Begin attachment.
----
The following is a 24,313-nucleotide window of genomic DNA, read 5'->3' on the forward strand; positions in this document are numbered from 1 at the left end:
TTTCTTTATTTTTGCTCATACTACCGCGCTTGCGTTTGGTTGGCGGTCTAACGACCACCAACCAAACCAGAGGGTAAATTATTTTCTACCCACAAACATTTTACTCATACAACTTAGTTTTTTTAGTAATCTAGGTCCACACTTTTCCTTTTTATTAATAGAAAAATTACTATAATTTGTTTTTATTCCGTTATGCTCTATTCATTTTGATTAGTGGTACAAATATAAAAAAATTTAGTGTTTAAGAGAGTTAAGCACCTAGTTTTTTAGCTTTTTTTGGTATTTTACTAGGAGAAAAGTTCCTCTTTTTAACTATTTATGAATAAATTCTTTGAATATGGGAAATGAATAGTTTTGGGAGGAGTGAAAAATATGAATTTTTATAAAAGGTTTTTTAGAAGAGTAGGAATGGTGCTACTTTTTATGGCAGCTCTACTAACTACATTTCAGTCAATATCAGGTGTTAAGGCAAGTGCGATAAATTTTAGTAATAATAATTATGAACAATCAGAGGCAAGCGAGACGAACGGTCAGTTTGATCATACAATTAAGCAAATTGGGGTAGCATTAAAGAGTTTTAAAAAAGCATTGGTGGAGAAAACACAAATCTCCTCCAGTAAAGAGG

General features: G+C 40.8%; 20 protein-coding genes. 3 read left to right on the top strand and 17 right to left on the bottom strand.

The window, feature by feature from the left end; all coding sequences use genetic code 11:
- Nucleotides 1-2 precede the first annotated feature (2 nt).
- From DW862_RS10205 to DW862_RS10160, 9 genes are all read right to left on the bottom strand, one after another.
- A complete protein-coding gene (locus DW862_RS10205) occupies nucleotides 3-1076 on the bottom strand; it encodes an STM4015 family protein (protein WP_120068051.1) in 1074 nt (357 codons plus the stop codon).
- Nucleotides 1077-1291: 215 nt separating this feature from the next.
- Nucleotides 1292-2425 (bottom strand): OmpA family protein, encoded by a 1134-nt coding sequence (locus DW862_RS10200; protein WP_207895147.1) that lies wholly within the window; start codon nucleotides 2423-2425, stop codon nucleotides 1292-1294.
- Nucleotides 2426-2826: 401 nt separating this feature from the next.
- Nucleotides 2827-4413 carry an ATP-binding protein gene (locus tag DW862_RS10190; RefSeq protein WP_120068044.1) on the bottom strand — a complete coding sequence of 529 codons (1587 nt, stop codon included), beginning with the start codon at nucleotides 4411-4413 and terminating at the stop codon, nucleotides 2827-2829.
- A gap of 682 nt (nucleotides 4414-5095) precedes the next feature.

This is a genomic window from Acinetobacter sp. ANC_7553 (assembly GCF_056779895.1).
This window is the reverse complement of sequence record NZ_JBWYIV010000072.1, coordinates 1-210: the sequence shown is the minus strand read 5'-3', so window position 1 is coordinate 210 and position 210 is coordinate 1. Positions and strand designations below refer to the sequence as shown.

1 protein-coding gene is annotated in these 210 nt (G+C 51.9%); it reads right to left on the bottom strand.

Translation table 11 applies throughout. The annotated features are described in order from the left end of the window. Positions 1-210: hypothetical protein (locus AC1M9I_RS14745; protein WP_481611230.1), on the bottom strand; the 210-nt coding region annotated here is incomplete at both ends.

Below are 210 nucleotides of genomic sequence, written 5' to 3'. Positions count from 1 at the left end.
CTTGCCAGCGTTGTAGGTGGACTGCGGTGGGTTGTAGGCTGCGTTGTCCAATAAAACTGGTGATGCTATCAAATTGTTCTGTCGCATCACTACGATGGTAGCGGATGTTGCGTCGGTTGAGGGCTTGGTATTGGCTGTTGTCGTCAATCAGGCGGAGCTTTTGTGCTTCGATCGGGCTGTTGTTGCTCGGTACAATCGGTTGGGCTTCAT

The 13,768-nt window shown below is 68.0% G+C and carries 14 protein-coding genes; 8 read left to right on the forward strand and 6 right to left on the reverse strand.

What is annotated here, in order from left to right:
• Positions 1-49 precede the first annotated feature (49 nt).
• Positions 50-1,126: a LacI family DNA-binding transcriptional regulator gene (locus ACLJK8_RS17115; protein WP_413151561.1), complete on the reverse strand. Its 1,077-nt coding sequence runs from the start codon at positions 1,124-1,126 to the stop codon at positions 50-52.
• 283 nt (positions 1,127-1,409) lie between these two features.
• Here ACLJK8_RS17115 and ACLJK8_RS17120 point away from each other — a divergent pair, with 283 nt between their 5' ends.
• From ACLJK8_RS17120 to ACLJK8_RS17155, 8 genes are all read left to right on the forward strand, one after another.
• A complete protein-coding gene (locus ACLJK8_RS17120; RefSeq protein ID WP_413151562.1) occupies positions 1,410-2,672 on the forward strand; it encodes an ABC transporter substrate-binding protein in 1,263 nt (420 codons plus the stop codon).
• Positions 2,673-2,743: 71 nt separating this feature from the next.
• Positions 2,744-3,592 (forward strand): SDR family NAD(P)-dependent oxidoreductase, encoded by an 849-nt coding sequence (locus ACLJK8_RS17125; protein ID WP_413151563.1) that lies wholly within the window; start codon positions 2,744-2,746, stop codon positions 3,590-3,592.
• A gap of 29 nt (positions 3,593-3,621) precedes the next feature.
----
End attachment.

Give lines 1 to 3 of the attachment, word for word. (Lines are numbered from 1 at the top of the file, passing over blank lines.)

The following is a 24,313-nucleotide window of genomic DNA, read 5'->3' on the forward strand; positions in this document are numbered from 1 at the left end:
TTTCTTTATTTTTGCTCATACTACCGCGCTTGCGTTTGGTTGGCGGTCTAACGACCACCAACCAAACCAGAGGGTAAATTATTTTCTACCCACAAACATTTTACTCATACAACTTAGTTTTTTTAGTAATCTAGGTCCACACTTTTCCTTTTTATTAATAGAAAAATTACTATAATTTGTTTTTATTCCGTTATGCTCTATTCATTTTGATTAGTGGTACAAATATAAAAAAATTTAGTGTTTAAGAGAGTTAAGCACCTAGTTTTTTAGCTTTTTTTGGTATTTTACTAGGAGAAAAGTTCCTCTTTTTAACTATTTATGAATAAATTCTTTGAATATGGGAAATGAATAGTTTTGGGAGGAGTGAAAAATATGAATTTTTATAAAAGGTTTTTTAGAAGAGTAGGAATGGTGCTACTTTTTATGGCAGCTCTACTAACTACATTTCAGTCAATATCAGGTGTTAAGGCAAGTGCGATAAATTTTAGTAATAATAATTATGAACAATCAGAGGCAAGCGAGACGAACGGTCAGTTTGATCATACAATTAAGCAAATTGGGGTAGCATTAAAGAGTTTTAAAAAAGCATTGGTGGAGAAAACACAAATCTCCTCCAGTAAAGAGG

General features: G+C 40.8%; 20 protein-coding genes. 3 read left to right on the top strand and 17 right to left on the bottom strand.